Annie Boochever

alaskan, author, musician, educator

Our Ancestor’s Stories:

Reader’s Theater Adaptations of Southeast Alaska Native Legends from the Tlingit, Haida, and Tsimshian

 

How do you increase fluency in students while at the same time kindle an interest in Southeast Alaska Native culture? By reading out-loud the age-old Tlingit, Haida and Tsimshian stories in a popular play-acting format called Reader’s Theater.

In a Reader’s Theater, students read from a script, and parts are divided equally among the participants. Readers hold the scripts as they perform. No memorization, costumes, blocking, or special lighting is needed. Presentations can easily be done in a classroom. The focus is on reading with expressive voices and gestures, making the experience meaningful and fun for the student while at the same time developing fluent readers.

As we have known for many years, reading and writing go together. Students who become familiar with Reader’s Theater in the primary grades may begin creating their own stories in the upper grades. The challenge of creating an accurate script that will interest an audience motivates students to use humor, contemporary references and expressions, sarcasm, and other sophisticated forms of language.

For more information please see these links:
http://www.artseducationonline.org/CBRT_Article_in_The_Reading_Teacher.pdf

http://www.scholastic.com/teachers/article/power-readers-theater

 

 

 

Why make Readers Theaters from Southeast Alaska Native Legends?

We’ve come a long way from the old primers about Dick and Jane. As someone who learned to read from those books, I always wondered why they didn’t mention the mountains, the ocean, the children picking berries or fishing with their families, the deep snow, glaciers, eagles and bears? Stories based on my worldview were no where to be found.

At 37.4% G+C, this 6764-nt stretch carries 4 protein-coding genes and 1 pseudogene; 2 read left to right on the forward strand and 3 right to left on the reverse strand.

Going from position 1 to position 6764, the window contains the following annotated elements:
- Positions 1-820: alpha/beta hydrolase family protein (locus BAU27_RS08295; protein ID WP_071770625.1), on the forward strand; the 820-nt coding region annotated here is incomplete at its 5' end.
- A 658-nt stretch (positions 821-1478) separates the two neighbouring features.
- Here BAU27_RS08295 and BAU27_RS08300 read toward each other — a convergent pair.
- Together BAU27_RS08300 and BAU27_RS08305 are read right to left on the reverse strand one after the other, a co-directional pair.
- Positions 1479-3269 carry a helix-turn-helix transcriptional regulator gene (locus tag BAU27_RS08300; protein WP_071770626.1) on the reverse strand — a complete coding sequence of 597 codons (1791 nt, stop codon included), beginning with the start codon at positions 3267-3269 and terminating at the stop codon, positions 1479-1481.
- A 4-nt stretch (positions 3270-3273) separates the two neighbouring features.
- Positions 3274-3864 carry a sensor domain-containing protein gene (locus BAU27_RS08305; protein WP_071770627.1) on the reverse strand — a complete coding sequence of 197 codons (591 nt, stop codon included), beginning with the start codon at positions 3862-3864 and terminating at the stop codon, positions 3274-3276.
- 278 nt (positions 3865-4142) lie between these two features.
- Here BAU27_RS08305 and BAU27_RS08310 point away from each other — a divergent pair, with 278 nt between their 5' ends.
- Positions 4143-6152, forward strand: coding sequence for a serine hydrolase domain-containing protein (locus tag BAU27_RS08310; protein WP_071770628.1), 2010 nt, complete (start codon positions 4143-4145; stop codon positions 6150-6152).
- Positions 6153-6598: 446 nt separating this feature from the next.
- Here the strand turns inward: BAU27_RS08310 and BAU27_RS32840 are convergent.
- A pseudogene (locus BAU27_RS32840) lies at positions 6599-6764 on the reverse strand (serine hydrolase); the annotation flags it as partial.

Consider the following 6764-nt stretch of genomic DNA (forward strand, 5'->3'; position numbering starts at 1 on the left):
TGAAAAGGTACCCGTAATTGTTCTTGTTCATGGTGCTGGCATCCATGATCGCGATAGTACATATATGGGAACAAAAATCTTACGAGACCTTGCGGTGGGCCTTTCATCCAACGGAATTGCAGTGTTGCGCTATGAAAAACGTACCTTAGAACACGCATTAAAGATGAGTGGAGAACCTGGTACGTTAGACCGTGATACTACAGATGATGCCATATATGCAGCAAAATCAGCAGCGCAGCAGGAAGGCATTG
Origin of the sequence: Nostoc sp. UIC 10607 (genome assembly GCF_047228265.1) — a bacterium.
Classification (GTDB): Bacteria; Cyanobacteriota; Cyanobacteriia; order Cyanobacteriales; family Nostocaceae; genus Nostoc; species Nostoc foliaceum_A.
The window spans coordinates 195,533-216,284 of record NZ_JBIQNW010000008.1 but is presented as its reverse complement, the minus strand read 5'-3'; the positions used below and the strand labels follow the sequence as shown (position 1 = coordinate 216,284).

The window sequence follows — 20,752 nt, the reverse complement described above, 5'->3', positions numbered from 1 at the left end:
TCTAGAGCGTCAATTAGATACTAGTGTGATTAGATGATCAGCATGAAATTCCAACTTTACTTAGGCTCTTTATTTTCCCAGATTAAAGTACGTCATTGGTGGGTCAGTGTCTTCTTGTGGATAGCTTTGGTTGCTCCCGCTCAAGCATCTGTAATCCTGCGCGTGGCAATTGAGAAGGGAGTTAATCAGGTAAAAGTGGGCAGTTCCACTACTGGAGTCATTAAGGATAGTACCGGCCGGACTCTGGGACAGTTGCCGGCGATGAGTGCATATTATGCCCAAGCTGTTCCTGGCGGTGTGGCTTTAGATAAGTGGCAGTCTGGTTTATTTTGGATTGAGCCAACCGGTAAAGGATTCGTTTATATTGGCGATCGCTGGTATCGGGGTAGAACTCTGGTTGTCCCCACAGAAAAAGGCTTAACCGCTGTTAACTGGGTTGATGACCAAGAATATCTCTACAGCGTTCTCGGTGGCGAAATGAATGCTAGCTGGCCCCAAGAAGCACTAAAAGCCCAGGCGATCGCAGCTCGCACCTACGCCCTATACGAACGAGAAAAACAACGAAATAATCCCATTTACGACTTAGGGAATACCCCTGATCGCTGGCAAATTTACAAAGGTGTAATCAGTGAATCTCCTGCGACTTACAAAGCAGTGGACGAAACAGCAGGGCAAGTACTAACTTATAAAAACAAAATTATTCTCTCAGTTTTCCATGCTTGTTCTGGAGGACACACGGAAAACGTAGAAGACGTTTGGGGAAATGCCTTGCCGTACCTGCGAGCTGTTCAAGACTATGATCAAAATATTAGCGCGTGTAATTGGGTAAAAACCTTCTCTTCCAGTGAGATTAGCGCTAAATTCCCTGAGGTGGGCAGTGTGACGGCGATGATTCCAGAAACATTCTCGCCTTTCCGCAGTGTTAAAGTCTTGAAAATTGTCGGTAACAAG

We know better now

“The findings are clear: place-based education fosters students' connection to place and creates vibrant partnerships between schools and communities. It boosts student achievement and improves environmental, social, and economic vitality.”

 

From: The Promise of Place: Enriching Lives Through Place-Based Education

 

Frog Woman performance at Auke Bay Elementary School

 

Why work with a Native scholar?

 According to Dr Rosita Worl, Sealaska Heritage Institute president, “Most all oral traditions are owned by individual clans, and in some instances owned collectively by clans, and their use require attribution of clan ownership”.

In keeping with this principle, I have collaborated with the Sealaska Heritage Institute, to develop Curriculum-Based Reader’s Theaters that meet specific local, state, and national teaching standards, accommodate large casts, and provide possibilities for all students at all reading levels to participate, and also provide Place-Based education opportunities for Alaskan students and students outside Alaska to learn about Southeast Alaska Native culture.

The object is to make these stories accessible and available to school-age children in a publication that includes Native language, songs, and dances. The end result is better readers who share a deeper understanding and appreciation of Southeast Alaska Native culture.

Each script features a ‘Native Scholar’ as the local contact and advisor on language, story accuracy, proper permission protocol, and traditional song and dance from each of the three major Southeast Alaska Native groups.  Our Ancestor’s Stories: Reader’s Theater Adaptations of Southeast Alaska Native Legends from the Tlingit, Haida, and Tsimshian is expected to be available in May, 2014. Please contact Sealaska Heritage Institute for more information.

 

Frog Woman: A Tlingit Legend

Ethel Lund, Native Scholar

A group of boys learn a hard lesson when they throw a frog into a fire. Frog Woman, sometimes known as Volcano Woman, wants her child back, and she means business!

 

The Woman Carried Away by The Killer Whale: A Haida Legend
Native Scholar: Ishmael Hope

A young hunter asks his wife to clean the silver skin of a sea otter in the ocean. Much to his horror, the Killer Whales carry her and the skin away. He has no choice but to follow the Whales into their underwater kingdom to try to get her back.

 

Asdiwal: A Tsimshian Legend
David Boxley, Native Artist and Scholar
The famed hunter Asdiwal learns about jealousy and revenge on a journey from Sea Lion Rock to the world of The Sea Lion King and back to his own village.